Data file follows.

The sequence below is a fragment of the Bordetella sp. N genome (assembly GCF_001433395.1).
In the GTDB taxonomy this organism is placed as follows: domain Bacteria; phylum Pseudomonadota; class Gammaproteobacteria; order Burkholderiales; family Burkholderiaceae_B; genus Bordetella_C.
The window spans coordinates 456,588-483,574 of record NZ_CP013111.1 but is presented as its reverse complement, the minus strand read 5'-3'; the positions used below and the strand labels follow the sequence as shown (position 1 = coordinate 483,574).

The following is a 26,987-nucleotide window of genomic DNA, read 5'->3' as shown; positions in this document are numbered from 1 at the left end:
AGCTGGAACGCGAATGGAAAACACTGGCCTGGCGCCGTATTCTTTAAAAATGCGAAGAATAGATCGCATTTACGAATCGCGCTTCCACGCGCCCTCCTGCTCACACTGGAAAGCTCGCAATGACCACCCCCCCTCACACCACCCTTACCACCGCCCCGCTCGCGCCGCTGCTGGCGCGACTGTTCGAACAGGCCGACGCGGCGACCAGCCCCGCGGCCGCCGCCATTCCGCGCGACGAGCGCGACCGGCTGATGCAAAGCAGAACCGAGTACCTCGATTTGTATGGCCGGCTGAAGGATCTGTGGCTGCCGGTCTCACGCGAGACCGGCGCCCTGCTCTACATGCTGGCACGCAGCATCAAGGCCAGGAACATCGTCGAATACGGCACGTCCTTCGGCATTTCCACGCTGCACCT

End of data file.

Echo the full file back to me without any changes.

The sequence below is a fragment of the Bordetella sp. N genome (assembly GCF_001433395.1).
In the GTDB taxonomy this organism is placed as follows: domain Bacteria; phylum Pseudomonadota; class Gammaproteobacteria; order Burkholderiales; family Burkholderiaceae_B; genus Bordetella_C.
The window spans coordinates 456,588-483,574 of record NZ_CP013111.1 but is presented as its reverse complement, the minus strand read 5'-3'; the positions used below and the strand labels follow the sequence as shown (position 1 = coordinate 483,574).

The following is a 26,987-nucleotide window of genomic DNA, read 5'->3' as shown; positions in this document are numbered from 1 at the left end:
AGCTGGAACGCGAATGGAAAACACTGGCCTGGCGCCGTATTCTTTAAAAATGCGAAGAATAGATCGCATTTACGAATCGCGCTTCCACGCGCCCTCCTGCTCACACTGGAAAGCTCGCAATGACCACCCCCCCTCACACCACCCTTACCACCGCCCCGCTCGCGCCGCTGCTGGCGCGACTGTTCGAACAGGCCGACGCGGCGACCAGCCCCGCGGCCGCCGCCATTCCGCGCGACGAGCGCGACCGGCTGATGCAAAGCAGAACCGAGTACCTCGATTTGTATGGCCGGCTGAAGGATCTGTGGCTGCCGGTCTCACGCGAGACCGGCGCCCTGCTCTACATGCTGGCACGCAGCATCAAGGCCAGGAACATCGTCGAATACGGCACGTCCTTCGGCATTTCCACGCTGCACCT